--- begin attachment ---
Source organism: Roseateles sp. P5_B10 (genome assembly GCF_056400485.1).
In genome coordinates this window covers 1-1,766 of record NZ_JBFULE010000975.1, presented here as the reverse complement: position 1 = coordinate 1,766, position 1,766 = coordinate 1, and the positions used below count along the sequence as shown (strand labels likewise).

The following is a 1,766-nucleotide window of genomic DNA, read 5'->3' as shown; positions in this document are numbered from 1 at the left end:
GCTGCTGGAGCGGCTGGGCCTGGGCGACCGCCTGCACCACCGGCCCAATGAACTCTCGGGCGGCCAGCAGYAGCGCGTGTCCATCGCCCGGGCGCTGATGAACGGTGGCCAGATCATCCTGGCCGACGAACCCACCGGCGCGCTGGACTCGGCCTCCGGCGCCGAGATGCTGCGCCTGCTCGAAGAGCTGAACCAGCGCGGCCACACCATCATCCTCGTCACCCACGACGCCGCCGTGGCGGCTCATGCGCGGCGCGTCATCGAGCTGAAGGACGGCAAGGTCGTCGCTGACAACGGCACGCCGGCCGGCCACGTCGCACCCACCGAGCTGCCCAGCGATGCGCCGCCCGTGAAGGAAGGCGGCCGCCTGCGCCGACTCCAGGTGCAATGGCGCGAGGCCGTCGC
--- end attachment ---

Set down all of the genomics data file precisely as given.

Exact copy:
Source organism: Roseateles sp. P5_B10 (genome assembly GCF_056400485.1).
In genome coordinates this window covers 1-1,766 of record NZ_JBFULE010000975.1, presented here as the reverse complement: position 1 = coordinate 1,766, position 1,766 = coordinate 1, and the positions used below count along the sequence as shown (strand labels likewise).

The following is a 1,766-nucleotide window of genomic DNA, read 5'->3' as shown; positions in this document are numbered from 1 at the left end:
GCTGCTGGAGCGGCTGGGCCTGGGCGACCGCCTGCACCACCGGCCCAATGAACTCTCGGGCGGCCAGCAGYAGCGCGTGTCCATCGCCCGGGCGCTGATGAACGGTGGCCAGATCATCCTGGCCGACGAACCCACCGGCGCGCTGGACTCGGCCTCCGGCGCCGAGATGCTGCGCCTGCTCGAAGAGCTGAACCAGCGCGGCCACACCATCATCCTCGTCACCCACGACGCCGCCGTGGCGGCTCATGCGCGGCGCGTCATCGAGCTGAAGGACGGCAAGGTCGTCGCTGACAACGGCACGCCGGCCGGCCACGTCGCACCCACCGAGCTGCCCAGCGATGCGCCGCCCGTGAAGGAAGGCGGCCGCCTGCGCCGACTCCAGGTGCAATGGCGCGAGGCCGTCGC